Most are saying the new digital audio recording service that functions like TiVo has the potential to make a dent in record sales and subscription-based streaming talk radio programming. DAR.fm records, cuts and copies existing radio programs and distributes them to mobile devices. So, it’s DVR for radio, based on existing live streams from hundreds of stations across the internet. It also works across platforms, from phones to Roku. Users can choose from talk radio show, music genre and station lists. By clicking on music genre, for example, DAR says “By clicking the button, you are requesting DAR.fm to record content from the station selected below.”
You click on the station and select a start time and date, and stop time and date. Simple.
Founder Michael Robertson (who founded MP3.com) is launching the service with mobile apps for iPhone, Android, Palm WebOS, and Windows Phone, and will also be available on home digital audio systems like the Logitech Squeezebox.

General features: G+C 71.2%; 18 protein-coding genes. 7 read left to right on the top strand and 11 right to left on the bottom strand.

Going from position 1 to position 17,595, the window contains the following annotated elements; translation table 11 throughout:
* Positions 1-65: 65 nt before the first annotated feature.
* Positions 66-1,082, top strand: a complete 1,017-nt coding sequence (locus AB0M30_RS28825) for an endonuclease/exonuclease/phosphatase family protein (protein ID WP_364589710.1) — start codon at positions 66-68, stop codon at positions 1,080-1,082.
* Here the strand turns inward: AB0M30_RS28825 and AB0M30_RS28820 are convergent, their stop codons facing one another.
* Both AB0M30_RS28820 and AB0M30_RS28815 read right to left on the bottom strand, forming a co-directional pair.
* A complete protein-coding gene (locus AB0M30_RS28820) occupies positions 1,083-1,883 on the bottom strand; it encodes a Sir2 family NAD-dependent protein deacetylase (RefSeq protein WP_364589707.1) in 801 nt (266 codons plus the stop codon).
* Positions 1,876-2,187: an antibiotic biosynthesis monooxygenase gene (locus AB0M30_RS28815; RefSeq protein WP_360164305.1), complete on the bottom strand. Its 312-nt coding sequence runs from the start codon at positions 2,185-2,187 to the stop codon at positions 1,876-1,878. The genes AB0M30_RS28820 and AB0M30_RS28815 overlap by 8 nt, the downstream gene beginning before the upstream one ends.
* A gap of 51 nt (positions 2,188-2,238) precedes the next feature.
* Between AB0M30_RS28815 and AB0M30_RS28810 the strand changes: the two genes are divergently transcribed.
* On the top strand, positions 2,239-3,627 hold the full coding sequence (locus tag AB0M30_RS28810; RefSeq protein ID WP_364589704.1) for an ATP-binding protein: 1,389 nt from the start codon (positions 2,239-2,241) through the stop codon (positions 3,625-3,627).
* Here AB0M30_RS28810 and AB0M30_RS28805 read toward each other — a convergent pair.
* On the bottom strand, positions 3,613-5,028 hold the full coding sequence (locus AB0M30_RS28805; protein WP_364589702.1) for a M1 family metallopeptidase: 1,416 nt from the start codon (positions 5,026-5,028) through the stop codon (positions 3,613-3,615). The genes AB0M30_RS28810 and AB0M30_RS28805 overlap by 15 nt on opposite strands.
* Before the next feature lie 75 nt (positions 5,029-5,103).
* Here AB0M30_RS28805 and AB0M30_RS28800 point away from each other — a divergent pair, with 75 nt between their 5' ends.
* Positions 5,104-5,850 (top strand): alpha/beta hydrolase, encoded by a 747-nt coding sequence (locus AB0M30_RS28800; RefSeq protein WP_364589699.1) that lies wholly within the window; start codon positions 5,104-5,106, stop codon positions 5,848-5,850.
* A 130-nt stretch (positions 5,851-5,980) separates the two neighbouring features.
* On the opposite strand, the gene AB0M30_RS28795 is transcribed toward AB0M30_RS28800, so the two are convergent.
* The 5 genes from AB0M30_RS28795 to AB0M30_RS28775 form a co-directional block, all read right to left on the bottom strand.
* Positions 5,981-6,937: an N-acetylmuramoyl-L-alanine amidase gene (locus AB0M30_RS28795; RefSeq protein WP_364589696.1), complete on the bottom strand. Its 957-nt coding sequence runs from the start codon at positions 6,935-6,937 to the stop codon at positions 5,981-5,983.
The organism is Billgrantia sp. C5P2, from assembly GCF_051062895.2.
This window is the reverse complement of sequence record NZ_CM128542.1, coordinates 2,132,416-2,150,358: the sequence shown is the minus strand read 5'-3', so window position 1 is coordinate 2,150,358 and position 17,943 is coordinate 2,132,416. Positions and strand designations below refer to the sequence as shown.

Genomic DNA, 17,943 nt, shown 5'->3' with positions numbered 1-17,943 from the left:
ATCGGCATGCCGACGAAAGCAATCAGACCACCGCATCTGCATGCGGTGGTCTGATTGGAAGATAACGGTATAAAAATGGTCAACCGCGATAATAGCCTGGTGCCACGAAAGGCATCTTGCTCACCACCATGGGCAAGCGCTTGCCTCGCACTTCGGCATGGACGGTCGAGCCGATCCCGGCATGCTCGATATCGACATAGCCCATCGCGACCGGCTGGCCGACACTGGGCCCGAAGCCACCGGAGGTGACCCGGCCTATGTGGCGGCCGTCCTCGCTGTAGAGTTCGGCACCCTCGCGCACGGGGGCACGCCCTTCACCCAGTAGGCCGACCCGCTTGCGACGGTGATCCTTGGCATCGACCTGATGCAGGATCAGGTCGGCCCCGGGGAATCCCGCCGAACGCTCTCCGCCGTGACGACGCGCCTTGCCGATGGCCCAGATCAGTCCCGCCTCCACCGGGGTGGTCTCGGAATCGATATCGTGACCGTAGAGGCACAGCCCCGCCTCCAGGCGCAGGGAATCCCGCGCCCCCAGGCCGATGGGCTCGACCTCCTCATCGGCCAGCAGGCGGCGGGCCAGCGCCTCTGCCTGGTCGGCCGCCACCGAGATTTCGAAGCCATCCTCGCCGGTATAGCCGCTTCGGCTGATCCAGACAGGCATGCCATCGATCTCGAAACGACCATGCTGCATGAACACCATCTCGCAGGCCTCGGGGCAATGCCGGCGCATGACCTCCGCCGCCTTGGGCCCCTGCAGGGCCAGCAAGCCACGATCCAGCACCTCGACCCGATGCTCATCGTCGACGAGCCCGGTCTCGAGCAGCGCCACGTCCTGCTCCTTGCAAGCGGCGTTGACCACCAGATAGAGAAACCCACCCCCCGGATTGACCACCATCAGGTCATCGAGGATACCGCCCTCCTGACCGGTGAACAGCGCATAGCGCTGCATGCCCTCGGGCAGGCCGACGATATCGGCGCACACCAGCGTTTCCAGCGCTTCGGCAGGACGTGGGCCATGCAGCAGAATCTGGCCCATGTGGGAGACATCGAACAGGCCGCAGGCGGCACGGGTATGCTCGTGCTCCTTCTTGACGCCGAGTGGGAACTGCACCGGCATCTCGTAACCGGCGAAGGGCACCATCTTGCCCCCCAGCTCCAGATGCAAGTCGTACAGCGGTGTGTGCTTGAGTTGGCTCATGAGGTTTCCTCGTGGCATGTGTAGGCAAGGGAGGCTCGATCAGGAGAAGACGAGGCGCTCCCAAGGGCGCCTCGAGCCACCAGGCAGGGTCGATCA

The recordings are stored online, and users can then playback the recordings in any order, skip and rewind songs, and pause playback.
For online storage, the service uses MP3tunes, also founded by Robertson. Users can store up to 2GB of audio for free, and because the files are lower quality than most audio downloads.
Business Insider reports Robertson says DAR.com should be on solid legal ground because of the famous Cartoon Network v. Cablevision case. Cablevision created a DVR service where all video was stored online rather than on a set-top box. Media companies sued, claiming they’re making copies without permission. But the judge said that as long as the user is hitting the record button, the company isn’t liable.
Robertson told Business Insider he doesn’t know how the record companies will feel about it. His MP3.com site let users upload their MP3s to an online source, then listen to them from anywhere. The record companies sued him, but he managed to settle and sold the domain. MP3Tunes has also faced suits from content owners which are still ongoing.
RBR-TVBR observation: The biggest drawback will be the bitrate quality of many of the recordings. You can’t compare the sound quality of a 24 kbps stream to a download from iTunes or Rhapsody. However, many younger cash-strapped kids won’t care. It’s basically the return of the cassette recorder, but a cassette recorder on steroids!